The HiveWarehouseConnector (HWC) is an open-source library which provides new interoperability capabilities between Hive and Spark. In practice, Hive and Spark are often leveraged together by companies to provide a scalable infrastructure for data warehousing and data analytics. However, as they both continue to expand their capabilities, interoperability between the two becomes difficult. HWC is positioned to maintain interoperability between the two, even as they diverge. HWC is included in HDP as of the 3.0 release.
Hive has matured to become a more traditional data-warehouse with support for ACID semantics and enterprise security integration with Ranger. Neither ACID tables or Ranger secured tables are natively accessible from Spark. On the other hand, Spark has simplified streaming analytics data-flows with the Structured Streaming API.
As an introduction to HWC, this post describes the three main use-cases where HWC can be leveraged:
HWC works as a pluggable library to Spark with Scala, Java, and Python support. It exposes a JDBC-style API to Spark developers for executing queries to Hive. Results are returned as a DataFrame for any further processing/analytics inside Spark. Since data is loaded from LLAP daemons to Spark executors in parallel, this is much more efficient and scalable than using a standard JDBC connection from Spark to Hive.
As an example, we use a dataset of FBI crime rate per year (see Appendix for example data). The example below compares the crime rate between 2000 and 2010. The code would be executed in the spark-shell or embedded in an application for use with spark-submit.
Note that the result of executeQuery is a DataFrame, so we could have formulated the same query, by applying DataFrame operations on top of executeQuery:
Since the result is a DataFrame, we can even register it as a Spark temporary table, to be referenced in standard SparkSQL queries or pass it to Spark libraries such as MLlib.
HWC supports push-downs of DataFrame filter and projection operations applied on top of executeQuery. So for the previous example, the filter operation will be applied as an additional WHERE clause to the SQL executed by LLAP. On the other hand, join and aggregation operations are applied by Spark on the resulting data from executeQuery.
Row/Column level access control for Spark reads from Hive can be controlled through Apache Ranger, since access from HWC is mediated by HiveServer. The following diagram demonstrates the dataflow for a query using HWC from Spark:
As described, Spark doesn’t natively support writing to Hive’s managed ACID tables. Using HWC, we can write out any DataFrame into a Hive table. DataFrames written out by HWC are not restricted as to their origin. Any data which has been exposed to Spark through the DataFrame abstraction can be written.
Here, the dataframe from use case 2.1 is written into a different Hive table after being filtered. We’ll call the new table crimes_2010_2012.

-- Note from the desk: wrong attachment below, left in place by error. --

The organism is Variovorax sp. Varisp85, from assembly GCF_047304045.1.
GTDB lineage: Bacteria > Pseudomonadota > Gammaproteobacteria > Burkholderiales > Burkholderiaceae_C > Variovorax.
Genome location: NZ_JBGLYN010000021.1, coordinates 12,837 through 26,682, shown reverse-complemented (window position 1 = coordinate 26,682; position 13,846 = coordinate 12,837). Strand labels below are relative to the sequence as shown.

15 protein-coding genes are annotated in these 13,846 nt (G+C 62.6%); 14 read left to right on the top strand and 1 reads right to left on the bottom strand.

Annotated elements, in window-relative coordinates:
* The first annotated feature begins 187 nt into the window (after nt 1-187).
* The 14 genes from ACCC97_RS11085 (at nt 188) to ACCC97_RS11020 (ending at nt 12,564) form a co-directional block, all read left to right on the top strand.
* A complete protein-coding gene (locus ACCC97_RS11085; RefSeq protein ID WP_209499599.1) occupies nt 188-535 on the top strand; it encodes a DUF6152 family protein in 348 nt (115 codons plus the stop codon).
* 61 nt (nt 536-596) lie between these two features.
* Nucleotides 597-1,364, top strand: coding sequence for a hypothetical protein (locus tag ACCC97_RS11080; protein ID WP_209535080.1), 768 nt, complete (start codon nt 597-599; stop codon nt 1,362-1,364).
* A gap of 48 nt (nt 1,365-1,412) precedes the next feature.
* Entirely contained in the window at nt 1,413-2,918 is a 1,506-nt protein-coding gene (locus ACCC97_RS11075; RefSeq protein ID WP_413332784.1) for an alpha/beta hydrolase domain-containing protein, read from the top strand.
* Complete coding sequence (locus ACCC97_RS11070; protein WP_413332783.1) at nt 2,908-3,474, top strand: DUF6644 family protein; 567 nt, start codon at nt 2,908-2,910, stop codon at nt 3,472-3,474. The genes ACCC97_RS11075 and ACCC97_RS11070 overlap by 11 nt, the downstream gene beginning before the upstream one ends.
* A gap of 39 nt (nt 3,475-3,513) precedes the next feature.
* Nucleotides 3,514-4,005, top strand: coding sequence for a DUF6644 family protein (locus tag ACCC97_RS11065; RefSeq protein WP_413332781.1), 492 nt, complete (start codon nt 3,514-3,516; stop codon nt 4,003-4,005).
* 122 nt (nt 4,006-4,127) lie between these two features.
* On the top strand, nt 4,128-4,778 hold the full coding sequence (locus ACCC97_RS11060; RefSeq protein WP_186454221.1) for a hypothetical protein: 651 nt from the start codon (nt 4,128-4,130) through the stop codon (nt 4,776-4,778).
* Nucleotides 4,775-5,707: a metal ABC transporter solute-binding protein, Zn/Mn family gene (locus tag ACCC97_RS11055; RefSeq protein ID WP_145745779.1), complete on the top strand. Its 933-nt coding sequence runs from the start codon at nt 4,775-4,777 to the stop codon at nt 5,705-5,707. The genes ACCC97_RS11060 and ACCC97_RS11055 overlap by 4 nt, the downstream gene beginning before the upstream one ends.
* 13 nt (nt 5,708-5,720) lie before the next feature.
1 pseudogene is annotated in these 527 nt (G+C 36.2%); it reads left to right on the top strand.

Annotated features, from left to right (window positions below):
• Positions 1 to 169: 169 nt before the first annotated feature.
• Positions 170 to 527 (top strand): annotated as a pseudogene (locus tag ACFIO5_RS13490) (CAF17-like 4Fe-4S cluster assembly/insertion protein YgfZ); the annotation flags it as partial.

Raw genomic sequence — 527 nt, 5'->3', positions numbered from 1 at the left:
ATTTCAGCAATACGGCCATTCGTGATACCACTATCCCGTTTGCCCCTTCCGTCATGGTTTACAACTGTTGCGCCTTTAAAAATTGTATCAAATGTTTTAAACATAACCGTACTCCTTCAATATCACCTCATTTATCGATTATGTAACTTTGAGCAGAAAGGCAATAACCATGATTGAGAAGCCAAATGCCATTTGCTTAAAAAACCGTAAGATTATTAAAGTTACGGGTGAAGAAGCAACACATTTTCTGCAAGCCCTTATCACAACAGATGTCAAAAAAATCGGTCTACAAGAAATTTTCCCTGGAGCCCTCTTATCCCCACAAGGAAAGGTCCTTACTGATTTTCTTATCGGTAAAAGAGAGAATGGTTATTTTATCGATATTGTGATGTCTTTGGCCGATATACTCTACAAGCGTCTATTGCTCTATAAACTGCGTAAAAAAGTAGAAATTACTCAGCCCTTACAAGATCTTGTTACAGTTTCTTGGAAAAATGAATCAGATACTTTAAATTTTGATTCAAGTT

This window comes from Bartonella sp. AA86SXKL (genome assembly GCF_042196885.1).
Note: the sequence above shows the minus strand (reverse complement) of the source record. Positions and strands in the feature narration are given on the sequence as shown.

HWC supports the standard SaveMode options provided by Spark: ErrorIfExists, Append, Overwrite, and Ignore.
(1) The Driver will instruct Spark executors that a terminal “action” (in this case save()) is being initiated on the DataFrame. This will cause Spark to compute the DataFrame output from its lineage of operations (2) The HWC plugin running in the executors will write the results to storage such as HDFS. (3) HWC will instruct HiveServer to load the data into the target table.
Using distributed stream-based processing with Spark and Kafka is a common way to pump data in a central data-warehouse, such as Hive, for further ETL or BI use-cases. HWC provides a Spark Streaming “Sink” for this purpose. HWC is agnostic as to the Streaming “Source”, although we expect Kafka to be a common source of stream input.
For illustration, a streaming socket source is used here as a simplified example.
In another terminal, we can use netcat to insert test data:
and we create a target table to store the stream data (for more information about DDL operations provided by HWC, see Ref ):
Now, the stream data is ready and we can start the structured streaming job.
At the terminal which was opened by netcat we can insert arbitrary data. Since we have applied a Structured Streaming filter, this continuously inserts the word Hortonworks into the table hwx_table.
HWC supports Spark Structured Streaming in the traditional micro-batch processing model. For each micro-batch initiated by the Driver (1), data produced by tasks is written to a transactional tablespace (2), which is then committed once the batch completes successfully (3). LLAP is not required for using HWC’s streaming sink since data is written directly to disk from Spark. The HWC sink plugin works to coordinate streaming transactions through begin/commit/abort operations with the Hive Metastore.
 Source code: https://github.com/hortonworks-spark/spark-llap
SQL INSERT queries to insert for examples in sections 2.1 and 2.2 (data)